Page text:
Péter Frivalszky-Mayer’s review published on Letterboxd :
After mother! we got another movie that's chock-full of Biblical metaphors, but this time the metaphors are not the point, they're just a vessel. Yorgos Lanthimos mashes up the Biblical God with the gods of Greek myths to convey a story about how a toxic domestic atmosphere of lies and deceit can ruin a family.
It's no surprise that Martin, the kid with godlike powers played by Barry Keoghan, loves Groundhog Day, a movie about an unexplained karmic power that probably stems from the subconscious regrets of the protagonist to intervene in his life. Steven Murphy (Colin Farrell) is a surgeon who keeps many secrets. At the beginning of the movie, he is barely able to keep his secrets away from his home and from his workplace. He meets Martin only in neutral places until suddenly Martin shows up at the hospital, as it gets harder for him to compartmentalize his regretful thoughts about killing a patient. Later in the movie, Martin shows up at their home, and first, he is greeted with openness, but later his presence comes as a burden. He is kept as a prisoner in the basement, but even from down there, his influence is felt, as he slowly poisons the relationships between Steven's family members.
Each family member represents a different level of repression or secrecy. Steven's youngest, Bob, with his unkempt hair, untainted by civilization, is the most naive member of the family, who doesn't even have any secrets. He says so to his father, a well-groomed, bearded man who pays a lot of attention to his appearance and has a lot to hide. Bob later becomes more familiar with the inner workings of our civilized society built on deceit. He tries to manipulate his father by telling him that he chose him as a role model, even cutting his hair to match his father's request. Just like Bob, all other members of the family get more and more tangled in a web of lies thanks to Steven's secrecy. Nicole Kidman's Anna has sex with Steven's colleague to obtain classified information from him, Raffey Cassidy's Kim presumably makes a pact with Martin, not knowing that Martin likely never meant to keep his end of the bargain. Martin himself, an outsider to Steven's family, starts out the movie by telling Steven that he cut his hair, knowing that that's something Steven would likely appreciate. This exchange kicks off a long series of manipulation and deceit.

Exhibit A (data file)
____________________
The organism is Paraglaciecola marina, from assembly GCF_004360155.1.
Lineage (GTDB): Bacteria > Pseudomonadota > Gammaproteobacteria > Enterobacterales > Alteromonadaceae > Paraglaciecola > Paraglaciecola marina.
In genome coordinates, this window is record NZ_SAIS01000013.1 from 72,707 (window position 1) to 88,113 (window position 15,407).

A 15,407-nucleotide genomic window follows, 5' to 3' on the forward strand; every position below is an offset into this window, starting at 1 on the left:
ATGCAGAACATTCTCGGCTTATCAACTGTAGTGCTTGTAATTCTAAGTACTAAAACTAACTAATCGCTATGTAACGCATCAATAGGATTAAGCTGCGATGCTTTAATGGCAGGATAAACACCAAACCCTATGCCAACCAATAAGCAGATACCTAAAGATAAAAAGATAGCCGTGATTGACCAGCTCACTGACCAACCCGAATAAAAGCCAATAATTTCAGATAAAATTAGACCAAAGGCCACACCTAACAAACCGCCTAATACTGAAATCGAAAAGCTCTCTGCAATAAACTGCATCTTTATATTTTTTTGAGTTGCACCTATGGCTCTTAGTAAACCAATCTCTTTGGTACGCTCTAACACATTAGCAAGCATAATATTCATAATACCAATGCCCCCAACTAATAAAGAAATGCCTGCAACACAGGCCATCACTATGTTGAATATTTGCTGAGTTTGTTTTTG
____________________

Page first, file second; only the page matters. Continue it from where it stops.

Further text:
Yorgos Lanthimos directs his movie with a firm hand. The staccato, artificial line delivery that is closely associated with his filmmaking style is only rarely broken apart from. In moments when the absolute raw feelings come to the surface, we see the characters speak more naturally. Colin Farrell's Irish accent subtly (but probably not intentionally) appears in these moments, making them even more unsettling. It's a testament to Lanthimos' ability that these loud, honestly emotional moments do not come through as powerful and relatable, but as disconcerting and uncomfortable. The camerawork certainly helps here, Lanthimos' longtime collaborator Thimios Bakatakis takes his cues from Stanley Kubrick's distant but effective works like Barry Lyndon and The Shining, with slow zooms taking the place of establishing shots. This not only helps alienate the characters but uses the environment as an oppressing, menacing presence, making you feel unsure what hides behind the perspective of the lens.
The Killing of a Sacred Deer is only my second entry to the Greek director's filmography, and I can only imagine how much is left to unpack here. Compared to The Lobster, another film that explores artificial relationships and repressed emotions, this movie is harder to digest but is overall a more satisfying experience.